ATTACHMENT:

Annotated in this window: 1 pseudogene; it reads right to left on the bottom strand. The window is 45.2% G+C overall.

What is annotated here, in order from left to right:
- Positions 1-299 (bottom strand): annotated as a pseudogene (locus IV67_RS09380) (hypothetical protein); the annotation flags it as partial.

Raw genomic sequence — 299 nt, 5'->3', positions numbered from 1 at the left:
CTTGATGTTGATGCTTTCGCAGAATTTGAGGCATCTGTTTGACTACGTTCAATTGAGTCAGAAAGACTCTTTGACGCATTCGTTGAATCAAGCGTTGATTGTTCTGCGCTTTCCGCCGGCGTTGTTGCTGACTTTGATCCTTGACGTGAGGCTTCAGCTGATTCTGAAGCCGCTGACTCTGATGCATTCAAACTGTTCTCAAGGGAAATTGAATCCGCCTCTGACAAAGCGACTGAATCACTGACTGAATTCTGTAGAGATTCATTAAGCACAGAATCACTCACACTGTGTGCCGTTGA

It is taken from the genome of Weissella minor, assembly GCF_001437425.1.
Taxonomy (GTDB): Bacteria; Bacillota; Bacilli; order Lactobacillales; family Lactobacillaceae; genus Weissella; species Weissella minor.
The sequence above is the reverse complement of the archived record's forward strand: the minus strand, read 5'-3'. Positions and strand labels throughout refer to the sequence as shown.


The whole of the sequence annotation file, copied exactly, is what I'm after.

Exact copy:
Annotated in this window: 1 pseudogene; it reads right to left on the bottom strand. The window is 45.2% G+C overall.

What is annotated here, in order from left to right:
- Positions 1-299 (bottom strand): annotated as a pseudogene (locus IV67_RS09380) (hypothetical protein); the annotation flags it as partial.

Raw genomic sequence — 299 nt, 5'->3', positions numbered from 1 at the left:
CTTGATGTTGATGCTTTCGCAGAATTTGAGGCATCTGTTTGACTACGTTCAATTGAGTCAGAAAGACTCTTTGACGCATTCGTTGAATCAAGCGTTGATTGTTCTGCGCTTTCCGCCGGCGTTGTTGCTGACTTTGATCCTTGACGTGAGGCTTCAGCTGATTCTGAAGCCGCTGACTCTGATGCATTCAAACTGTTCTCAAGGGAAATTGAATCCGCCTCTGACAAAGCGACTGAATCACTGACTGAATTCTGTAGAGATTCATTAAGCACAGAATCACTCACACTGTGTGCCGTTGA

It is taken from the genome of Weissella minor, assembly GCF_001437425.1.
Taxonomy (GTDB): Bacteria; Bacillota; Bacilli; order Lactobacillales; family Lactobacillaceae; genus Weissella; species Weissella minor.
The sequence above is the reverse complement of the archived record's forward strand: the minus strand, read 5'-3'. Positions and strand labels throughout refer to the sequence as shown.